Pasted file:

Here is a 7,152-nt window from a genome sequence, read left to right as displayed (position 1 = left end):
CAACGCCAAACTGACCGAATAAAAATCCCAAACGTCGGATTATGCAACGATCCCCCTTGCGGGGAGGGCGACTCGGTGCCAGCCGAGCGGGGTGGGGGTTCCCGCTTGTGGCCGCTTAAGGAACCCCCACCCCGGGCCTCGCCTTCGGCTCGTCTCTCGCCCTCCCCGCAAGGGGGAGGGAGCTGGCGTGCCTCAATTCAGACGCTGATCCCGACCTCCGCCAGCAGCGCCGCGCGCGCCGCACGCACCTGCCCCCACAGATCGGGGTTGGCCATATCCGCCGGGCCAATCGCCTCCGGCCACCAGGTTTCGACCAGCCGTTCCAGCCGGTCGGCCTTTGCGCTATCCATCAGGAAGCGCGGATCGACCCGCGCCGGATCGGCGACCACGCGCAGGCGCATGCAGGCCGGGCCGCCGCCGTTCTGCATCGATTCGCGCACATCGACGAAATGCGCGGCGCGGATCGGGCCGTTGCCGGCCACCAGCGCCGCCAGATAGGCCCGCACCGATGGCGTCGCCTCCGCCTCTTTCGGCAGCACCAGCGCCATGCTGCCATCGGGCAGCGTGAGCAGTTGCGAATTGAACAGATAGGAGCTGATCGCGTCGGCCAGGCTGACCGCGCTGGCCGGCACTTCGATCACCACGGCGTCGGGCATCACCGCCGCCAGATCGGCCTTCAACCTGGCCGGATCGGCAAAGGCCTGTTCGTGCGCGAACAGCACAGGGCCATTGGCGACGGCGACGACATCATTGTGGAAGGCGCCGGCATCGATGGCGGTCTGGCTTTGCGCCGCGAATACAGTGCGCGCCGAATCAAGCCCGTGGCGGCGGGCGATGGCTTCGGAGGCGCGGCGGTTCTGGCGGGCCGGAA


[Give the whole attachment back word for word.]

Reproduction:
Here is a 7,152-nt window from a genome sequence, read left to right as displayed (position 1 = left end):
CAACGCCAAACTGACCGAATAAAAATCCCAAACGTCGGATTATGCAACGATCCCCCTTGCGGGGAGGGCGACTCGGTGCCAGCCGAGCGGGGTGGGGGTTCCCGCTTGTGGCCGCTTAAGGAACCCCCACCCCGGGCCTCGCCTTCGGCTCGTCTCTCGCCCTCCCCGCAAGGGGGAGGGAGCTGGCGTGCCTCAATTCAGACGCTGATCCCGACCTCCGCCAGCAGCGCCGCGCGCGCCGCACGCACCTGCCCCCACAGATCGGGGTTGGCCATATCCGCCGGGCCAATCGCCTCCGGCCACCAGGTTTCGACCAGCCGTTCCAGCCGGTCGGCCTTTGCGCTATCCATCAGGAAGCGCGGATCGACCCGCGCCGGATCGGCGACCACGCGCAGGCGCATGCAGGCCGGGCCGCCGCCGTTCTGCATCGATTCGCGCACATCGACGAAATGCGCGGCGCGGATCGGGCCGTTGCCGGCCACCAGCGCCGCCAGATAGGCCCGCACCGATGGCGTCGCCTCCGCCTCTTTCGGCAGCACCAGCGCCATGCTGCCATCGGGCAGCGTGAGCAGTTGCGAATTGAACAGATAGGAGCTGATCGCGTCGGCCAGGCTGACCGCGCTGGCCGGCACTTCGATCACCACGGCGTCGGGCATCACCGCCGCCAGATCGGCCTTCAACCTGGCCGGATCGGCAAAGGCCTGTTCGTGCGCGAACAGCACAGGGCCATTGGCGACGGCGACGACATCATTGTGGAAGGCGCCGGCATCGATGGCGGTCTGGCTTTGCGCCGCGAATACAGTGCGCGCCGAATCAAGCCCGTGGCGGCGGGCGATGGCTTCGGAGGCGCGGCGGTTCTGGCGGGCCGGAA